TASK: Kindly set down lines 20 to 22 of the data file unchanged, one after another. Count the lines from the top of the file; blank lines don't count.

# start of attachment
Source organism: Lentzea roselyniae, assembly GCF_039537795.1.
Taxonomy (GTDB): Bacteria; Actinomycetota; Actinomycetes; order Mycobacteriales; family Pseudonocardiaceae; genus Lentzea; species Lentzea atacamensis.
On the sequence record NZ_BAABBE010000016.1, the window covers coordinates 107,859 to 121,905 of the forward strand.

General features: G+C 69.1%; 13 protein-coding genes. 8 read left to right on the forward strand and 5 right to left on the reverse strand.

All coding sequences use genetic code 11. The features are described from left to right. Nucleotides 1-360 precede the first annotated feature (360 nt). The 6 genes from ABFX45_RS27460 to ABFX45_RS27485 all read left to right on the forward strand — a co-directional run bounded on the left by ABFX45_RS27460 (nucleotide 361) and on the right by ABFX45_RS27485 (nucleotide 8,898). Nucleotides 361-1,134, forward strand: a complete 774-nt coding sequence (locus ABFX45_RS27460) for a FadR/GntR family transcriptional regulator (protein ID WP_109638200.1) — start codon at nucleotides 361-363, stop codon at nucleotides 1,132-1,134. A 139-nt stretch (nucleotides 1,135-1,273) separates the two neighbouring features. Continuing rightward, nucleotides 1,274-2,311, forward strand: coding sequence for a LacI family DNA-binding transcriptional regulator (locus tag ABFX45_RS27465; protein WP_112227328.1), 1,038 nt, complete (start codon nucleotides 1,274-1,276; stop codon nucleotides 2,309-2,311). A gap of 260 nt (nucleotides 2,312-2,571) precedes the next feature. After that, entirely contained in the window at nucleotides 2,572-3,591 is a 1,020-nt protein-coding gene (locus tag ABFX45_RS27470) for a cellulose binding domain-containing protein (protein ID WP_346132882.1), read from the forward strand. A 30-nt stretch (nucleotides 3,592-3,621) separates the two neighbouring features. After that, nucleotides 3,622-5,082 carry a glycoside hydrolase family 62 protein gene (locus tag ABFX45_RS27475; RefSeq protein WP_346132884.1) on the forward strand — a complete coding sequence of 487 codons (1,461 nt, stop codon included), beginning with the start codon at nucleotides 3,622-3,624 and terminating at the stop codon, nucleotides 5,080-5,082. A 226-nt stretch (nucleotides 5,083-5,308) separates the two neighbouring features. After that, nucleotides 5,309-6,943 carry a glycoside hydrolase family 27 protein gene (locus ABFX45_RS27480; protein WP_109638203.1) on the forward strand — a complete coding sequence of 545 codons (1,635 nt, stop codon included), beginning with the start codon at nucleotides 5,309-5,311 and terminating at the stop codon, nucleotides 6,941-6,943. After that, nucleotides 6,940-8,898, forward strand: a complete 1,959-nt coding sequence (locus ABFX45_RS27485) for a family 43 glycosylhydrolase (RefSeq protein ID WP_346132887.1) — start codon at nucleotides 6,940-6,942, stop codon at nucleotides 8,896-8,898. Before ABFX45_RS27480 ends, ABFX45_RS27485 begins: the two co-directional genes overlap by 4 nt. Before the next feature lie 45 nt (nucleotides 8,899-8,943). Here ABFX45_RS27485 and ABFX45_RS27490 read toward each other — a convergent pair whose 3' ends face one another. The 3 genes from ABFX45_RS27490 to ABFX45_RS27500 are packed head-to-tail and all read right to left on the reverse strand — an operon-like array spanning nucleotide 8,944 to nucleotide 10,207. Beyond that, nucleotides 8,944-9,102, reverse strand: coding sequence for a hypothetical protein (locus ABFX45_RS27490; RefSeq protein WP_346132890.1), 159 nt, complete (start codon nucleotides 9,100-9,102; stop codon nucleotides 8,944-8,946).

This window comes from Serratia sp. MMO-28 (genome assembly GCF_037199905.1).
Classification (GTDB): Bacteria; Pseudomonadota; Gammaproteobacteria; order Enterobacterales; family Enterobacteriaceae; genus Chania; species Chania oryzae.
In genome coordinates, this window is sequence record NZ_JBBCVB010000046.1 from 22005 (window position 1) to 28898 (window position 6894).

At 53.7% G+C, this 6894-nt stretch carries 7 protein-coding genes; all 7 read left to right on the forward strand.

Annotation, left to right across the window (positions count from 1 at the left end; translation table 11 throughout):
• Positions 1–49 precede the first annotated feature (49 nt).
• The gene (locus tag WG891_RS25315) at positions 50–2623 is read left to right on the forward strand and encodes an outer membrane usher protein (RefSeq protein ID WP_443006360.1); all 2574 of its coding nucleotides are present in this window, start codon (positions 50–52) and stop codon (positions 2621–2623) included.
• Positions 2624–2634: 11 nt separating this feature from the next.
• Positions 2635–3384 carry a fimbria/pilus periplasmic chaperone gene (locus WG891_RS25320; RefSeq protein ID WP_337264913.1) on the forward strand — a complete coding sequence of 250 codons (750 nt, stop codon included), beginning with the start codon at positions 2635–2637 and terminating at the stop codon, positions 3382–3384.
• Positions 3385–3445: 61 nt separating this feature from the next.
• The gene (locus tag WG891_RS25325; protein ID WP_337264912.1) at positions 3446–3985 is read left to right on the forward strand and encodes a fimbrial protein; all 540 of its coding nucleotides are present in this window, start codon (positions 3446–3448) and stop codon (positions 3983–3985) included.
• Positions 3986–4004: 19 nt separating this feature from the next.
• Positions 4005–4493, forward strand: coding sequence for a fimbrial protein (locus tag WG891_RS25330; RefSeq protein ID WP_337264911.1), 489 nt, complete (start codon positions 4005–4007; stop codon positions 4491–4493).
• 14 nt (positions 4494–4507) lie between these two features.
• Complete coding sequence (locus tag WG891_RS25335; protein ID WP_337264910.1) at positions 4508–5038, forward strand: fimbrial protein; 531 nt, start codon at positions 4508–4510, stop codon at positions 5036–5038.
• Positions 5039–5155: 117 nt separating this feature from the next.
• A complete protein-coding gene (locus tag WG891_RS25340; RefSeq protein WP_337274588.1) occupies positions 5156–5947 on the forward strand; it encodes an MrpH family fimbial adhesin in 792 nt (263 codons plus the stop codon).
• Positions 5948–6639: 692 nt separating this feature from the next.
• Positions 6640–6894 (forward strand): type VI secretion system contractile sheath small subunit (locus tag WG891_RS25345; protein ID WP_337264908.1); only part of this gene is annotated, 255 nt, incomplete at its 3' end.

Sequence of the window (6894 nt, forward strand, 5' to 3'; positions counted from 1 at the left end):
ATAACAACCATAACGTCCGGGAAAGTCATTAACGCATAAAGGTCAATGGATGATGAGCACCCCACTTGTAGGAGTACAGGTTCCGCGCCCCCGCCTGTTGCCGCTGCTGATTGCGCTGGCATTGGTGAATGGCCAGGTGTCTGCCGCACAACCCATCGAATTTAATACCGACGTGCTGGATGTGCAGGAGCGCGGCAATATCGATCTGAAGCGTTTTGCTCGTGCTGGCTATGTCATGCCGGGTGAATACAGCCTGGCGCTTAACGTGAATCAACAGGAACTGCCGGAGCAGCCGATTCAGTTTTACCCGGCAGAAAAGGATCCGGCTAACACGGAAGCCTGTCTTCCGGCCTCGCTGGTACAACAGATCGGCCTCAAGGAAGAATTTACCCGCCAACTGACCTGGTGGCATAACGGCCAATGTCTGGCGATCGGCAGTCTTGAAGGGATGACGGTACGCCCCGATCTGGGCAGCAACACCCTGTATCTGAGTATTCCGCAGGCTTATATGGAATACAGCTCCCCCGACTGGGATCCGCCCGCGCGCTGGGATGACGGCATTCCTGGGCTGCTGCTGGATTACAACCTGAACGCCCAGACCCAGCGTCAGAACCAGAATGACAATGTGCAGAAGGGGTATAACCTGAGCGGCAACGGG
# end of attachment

• Complete coding sequence (locus tag WG891_RS25335; protein ID WP_337264910.1) at positions 4508–5038, forward strand: fimbrial protein; 531 nt, start codon at positions 4508–4510, stop codon at positions 5036–5038.
• Positions 5039–5155: 117 nt separating this feature from the next.
• A complete protein-coding gene (locus tag WG891_RS25340; RefSeq protein WP_337274588.1) occupies positions 5156–5947 on the forward strand; it encodes an MrpH family fimbial adhesin in 792 nt (263 codons plus the stop codon).